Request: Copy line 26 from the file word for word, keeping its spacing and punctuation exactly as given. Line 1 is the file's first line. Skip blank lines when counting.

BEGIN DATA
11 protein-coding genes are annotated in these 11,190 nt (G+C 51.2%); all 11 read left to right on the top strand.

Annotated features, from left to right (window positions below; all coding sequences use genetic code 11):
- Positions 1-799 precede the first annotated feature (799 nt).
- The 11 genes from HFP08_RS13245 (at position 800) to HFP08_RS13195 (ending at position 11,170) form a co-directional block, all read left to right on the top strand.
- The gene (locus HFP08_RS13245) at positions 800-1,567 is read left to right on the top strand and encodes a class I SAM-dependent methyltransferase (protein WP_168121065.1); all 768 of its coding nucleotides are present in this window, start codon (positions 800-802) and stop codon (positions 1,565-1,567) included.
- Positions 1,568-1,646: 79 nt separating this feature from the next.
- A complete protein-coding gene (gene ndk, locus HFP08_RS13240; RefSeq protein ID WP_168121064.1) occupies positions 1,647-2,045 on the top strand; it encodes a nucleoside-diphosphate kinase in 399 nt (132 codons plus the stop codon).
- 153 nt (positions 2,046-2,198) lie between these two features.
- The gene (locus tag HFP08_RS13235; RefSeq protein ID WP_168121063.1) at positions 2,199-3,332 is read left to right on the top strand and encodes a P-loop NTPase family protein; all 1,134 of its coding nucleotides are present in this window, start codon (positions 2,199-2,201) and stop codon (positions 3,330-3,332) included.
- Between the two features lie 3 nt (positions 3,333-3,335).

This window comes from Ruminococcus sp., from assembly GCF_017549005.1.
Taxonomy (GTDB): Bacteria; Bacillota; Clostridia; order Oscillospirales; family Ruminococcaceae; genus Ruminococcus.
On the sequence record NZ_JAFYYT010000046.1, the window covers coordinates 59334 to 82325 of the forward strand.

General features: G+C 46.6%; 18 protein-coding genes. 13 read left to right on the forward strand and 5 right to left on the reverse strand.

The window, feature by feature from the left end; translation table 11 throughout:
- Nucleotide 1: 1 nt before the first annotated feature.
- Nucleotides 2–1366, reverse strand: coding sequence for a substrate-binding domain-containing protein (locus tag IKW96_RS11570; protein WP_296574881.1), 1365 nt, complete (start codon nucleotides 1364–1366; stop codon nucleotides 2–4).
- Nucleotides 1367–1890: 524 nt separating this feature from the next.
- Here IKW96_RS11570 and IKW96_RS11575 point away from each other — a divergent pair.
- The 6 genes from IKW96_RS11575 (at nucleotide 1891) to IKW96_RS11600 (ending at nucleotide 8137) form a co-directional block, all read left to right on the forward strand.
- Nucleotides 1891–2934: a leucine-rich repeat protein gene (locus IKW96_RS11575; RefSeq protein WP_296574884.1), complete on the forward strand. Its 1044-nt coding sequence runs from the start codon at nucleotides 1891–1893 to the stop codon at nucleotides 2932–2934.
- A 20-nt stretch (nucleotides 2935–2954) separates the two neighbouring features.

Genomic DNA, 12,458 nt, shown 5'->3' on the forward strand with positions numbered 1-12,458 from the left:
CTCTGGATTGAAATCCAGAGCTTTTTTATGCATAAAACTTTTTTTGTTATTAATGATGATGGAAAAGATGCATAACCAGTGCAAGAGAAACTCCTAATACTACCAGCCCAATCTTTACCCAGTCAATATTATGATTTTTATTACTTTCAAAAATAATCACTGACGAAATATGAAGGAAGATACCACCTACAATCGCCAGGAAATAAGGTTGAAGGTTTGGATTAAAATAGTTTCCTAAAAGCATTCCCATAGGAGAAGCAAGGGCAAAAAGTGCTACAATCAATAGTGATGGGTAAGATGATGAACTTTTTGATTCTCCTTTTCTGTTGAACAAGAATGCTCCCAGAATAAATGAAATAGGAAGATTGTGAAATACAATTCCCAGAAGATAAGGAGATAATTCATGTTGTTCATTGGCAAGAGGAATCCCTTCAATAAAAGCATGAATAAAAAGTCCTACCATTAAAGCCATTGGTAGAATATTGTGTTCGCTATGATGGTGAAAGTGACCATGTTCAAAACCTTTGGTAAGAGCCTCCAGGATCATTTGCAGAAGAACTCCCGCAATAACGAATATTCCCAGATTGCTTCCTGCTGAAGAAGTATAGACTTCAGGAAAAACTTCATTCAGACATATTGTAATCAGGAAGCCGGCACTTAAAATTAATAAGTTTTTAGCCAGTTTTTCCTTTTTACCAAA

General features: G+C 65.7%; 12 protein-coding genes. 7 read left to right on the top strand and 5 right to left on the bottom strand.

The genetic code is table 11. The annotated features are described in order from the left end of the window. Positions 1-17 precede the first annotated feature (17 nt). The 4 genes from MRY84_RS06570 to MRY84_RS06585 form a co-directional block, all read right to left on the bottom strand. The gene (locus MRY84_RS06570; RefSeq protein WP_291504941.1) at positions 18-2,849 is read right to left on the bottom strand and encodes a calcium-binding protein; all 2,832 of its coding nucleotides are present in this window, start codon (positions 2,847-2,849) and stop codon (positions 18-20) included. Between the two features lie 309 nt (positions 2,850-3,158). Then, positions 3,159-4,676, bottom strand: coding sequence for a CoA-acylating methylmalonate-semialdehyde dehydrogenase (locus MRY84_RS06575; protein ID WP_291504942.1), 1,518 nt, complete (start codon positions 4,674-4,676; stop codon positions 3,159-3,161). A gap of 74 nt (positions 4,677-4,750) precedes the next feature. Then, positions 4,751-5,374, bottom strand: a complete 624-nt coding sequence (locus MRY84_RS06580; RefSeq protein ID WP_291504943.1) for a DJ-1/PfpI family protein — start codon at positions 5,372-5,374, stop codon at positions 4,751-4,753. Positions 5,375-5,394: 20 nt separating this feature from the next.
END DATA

The genetic code is table 11. The annotated features are described in order from the left end of the window. Positions 1-17 precede the first annotated feature (17 nt). The 4 genes from MRY84_RS06570 to MRY84_RS06585 form a co-directional block, all read right to left on the bottom strand. The gene (locus MRY84_RS06570; RefSeq protein WP_291504941.1) at positions 18-2,849 is read right to left on the bottom strand and encodes a calcium-binding protein; all 2,832 of its coding nucleotides are present in this window, start codon (positions 2,847-2,849) and stop codon (positions 18-20) included. Between the two features lie 309 nt (positions 2,850-3,158). Then, positions 3,159-4,676, bottom strand: coding sequence for a CoA-acylating methylmalonate-semialdehyde dehydrogenase (locus MRY84_RS06575; protein ID WP_291504942.1), 1,518 nt, complete (start codon positions 4,674-4,676; stop codon positions 3,159-3,161). A gap of 74 nt (positions 4,677-4,750) precedes the next feature. Then, positions 4,751-5,374, bottom strand: a complete 624-nt coding sequence (locus MRY84_RS06580; RefSeq protein ID WP_291504943.1) for a DJ-1/PfpI family protein — start codon at positions 5,372-5,374, stop codon at positions 4,751-4,753. Positions 5,375-5,394: 20 nt separating this feature from the next.